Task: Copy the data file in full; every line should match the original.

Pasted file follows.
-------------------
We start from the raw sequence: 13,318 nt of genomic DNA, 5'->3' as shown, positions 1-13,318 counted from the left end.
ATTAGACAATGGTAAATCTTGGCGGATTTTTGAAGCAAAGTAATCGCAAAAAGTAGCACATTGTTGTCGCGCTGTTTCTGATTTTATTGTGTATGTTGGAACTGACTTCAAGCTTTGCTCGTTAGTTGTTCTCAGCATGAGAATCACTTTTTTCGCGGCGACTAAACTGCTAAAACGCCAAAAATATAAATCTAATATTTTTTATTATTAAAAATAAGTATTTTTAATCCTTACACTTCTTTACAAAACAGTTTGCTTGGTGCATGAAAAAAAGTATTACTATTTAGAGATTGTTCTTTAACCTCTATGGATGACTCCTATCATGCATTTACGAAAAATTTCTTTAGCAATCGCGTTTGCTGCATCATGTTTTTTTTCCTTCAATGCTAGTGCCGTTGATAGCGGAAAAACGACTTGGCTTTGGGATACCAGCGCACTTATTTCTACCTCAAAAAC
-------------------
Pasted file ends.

We start from the raw sequence: 13,318 nt of genomic DNA, 5'->3' as shown, positions 1-13,318 counted from the left end.
ATTAGACAATGGTAAATCTTGGCGGATTTTTGAAGCAAAGTAATCGCAAAAAGTAGCACATTGTTGTCGCGCTGTTTCTGATTTTATTGTGTATGTTGGAACTGACTTCAAGCTTTGCTCGTTAGTTGTTCTCAGCATGAGAATCACTTTTTTCGCGGCGACTAAACTGCTAAAACGCCAAAAATATAAATCTAATATTTTTTATTATTAAAAATAAGTATTTTTAATCCTTACACTTCTTTACAAAACAGTTTGCTTGGTGCATGAAAAAAAGTATTACTATTTAGAGATTGTTCTTTAACCTCTATGGATGACTCCTATCATGCATTTACGAAAAATTTCTTTAGCAATCGCGTTTGCTGCATCATGTTTTTTTTCCTTCAATGCTAGTGCCGTTGATAGCGGAAAAACGACTTGGCTTTGGGATACCAGCGCACTTATTTCTACCTCAAAAAC